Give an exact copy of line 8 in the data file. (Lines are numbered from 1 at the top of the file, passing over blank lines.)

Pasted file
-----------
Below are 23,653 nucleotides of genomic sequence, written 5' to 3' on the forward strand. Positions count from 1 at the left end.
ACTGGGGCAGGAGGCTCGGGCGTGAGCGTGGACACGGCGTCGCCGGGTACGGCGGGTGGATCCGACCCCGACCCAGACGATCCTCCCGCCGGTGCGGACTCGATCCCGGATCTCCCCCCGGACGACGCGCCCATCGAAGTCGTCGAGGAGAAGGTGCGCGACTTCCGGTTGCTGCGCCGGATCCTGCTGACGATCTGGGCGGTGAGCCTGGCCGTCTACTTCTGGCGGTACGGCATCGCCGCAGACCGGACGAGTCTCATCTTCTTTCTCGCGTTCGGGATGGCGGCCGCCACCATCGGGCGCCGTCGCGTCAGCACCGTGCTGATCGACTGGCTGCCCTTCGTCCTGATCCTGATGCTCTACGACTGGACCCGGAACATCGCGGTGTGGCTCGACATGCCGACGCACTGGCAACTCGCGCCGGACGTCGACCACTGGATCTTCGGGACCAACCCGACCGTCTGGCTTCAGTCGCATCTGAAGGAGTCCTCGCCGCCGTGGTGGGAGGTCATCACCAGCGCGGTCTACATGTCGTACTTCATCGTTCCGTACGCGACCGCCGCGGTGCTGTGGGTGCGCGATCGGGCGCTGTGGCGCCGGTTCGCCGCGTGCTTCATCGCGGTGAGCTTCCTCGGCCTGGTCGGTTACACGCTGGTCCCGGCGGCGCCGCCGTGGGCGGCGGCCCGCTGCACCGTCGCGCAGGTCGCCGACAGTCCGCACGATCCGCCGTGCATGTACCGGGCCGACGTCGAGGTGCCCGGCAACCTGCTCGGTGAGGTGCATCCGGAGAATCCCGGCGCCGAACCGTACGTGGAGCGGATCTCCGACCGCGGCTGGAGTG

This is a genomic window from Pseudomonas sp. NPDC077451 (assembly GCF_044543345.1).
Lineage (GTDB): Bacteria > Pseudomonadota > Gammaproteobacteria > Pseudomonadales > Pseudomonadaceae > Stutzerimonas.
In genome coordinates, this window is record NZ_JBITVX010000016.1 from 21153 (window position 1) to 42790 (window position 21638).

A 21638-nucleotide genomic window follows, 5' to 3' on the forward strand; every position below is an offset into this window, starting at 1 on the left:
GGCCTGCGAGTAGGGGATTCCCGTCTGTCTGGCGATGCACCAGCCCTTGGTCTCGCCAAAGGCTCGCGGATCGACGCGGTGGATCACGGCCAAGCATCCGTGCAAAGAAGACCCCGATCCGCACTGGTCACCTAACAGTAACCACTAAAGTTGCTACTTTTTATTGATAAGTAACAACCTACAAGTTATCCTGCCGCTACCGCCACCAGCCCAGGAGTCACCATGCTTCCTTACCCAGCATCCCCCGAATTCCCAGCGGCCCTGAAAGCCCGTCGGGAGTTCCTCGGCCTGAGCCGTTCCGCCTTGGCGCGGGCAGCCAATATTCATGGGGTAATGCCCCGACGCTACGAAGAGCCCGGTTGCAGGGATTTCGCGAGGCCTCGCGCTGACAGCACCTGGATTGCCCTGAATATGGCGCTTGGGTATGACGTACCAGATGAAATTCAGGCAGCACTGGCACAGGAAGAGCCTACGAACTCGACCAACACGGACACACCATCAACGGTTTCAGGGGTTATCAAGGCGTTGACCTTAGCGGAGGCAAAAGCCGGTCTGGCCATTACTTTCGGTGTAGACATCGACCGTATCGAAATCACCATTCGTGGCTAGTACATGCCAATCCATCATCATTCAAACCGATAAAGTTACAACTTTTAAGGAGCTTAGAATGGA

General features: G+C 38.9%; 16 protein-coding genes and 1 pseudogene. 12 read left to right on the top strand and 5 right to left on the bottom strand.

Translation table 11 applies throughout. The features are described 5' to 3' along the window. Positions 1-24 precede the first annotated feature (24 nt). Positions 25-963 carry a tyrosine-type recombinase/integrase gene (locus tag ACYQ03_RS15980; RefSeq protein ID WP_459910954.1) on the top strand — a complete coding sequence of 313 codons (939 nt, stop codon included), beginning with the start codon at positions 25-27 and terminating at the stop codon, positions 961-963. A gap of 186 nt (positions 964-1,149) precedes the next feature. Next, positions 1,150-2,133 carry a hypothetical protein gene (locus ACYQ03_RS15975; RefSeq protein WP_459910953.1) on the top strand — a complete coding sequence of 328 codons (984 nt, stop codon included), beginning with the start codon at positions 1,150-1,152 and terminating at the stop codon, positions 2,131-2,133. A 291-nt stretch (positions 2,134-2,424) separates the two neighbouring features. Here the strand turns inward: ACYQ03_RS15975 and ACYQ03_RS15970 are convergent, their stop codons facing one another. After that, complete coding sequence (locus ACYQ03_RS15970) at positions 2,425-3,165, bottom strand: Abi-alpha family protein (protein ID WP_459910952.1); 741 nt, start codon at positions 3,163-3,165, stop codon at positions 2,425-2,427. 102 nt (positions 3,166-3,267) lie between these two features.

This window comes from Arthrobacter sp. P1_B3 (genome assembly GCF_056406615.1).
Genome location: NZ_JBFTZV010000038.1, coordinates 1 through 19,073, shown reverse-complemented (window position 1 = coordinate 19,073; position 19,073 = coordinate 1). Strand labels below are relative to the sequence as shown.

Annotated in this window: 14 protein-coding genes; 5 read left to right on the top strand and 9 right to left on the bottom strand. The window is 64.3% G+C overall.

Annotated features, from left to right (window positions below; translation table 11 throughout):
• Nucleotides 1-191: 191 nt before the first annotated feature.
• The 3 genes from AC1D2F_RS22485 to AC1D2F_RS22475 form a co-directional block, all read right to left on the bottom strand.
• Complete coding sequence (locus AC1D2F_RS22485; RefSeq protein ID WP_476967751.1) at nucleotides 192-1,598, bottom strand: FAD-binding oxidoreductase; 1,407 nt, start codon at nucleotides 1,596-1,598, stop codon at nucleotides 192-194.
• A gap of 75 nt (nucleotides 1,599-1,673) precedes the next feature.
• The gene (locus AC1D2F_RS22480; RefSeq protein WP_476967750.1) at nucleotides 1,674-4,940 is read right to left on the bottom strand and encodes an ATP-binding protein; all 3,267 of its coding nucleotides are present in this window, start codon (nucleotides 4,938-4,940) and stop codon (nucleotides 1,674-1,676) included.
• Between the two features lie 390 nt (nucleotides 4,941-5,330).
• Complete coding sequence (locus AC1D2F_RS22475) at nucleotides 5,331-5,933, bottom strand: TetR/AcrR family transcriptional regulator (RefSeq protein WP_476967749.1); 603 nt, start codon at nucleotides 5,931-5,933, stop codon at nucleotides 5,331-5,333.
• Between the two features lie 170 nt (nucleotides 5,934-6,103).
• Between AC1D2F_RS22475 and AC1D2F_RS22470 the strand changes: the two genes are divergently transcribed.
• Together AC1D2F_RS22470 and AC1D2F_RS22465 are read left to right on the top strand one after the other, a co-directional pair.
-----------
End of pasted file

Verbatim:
General features: G+C 38.9%; 16 protein-coding genes and 1 pseudogene. 12 read left to right on the top strand and 5 right to left on the bottom strand.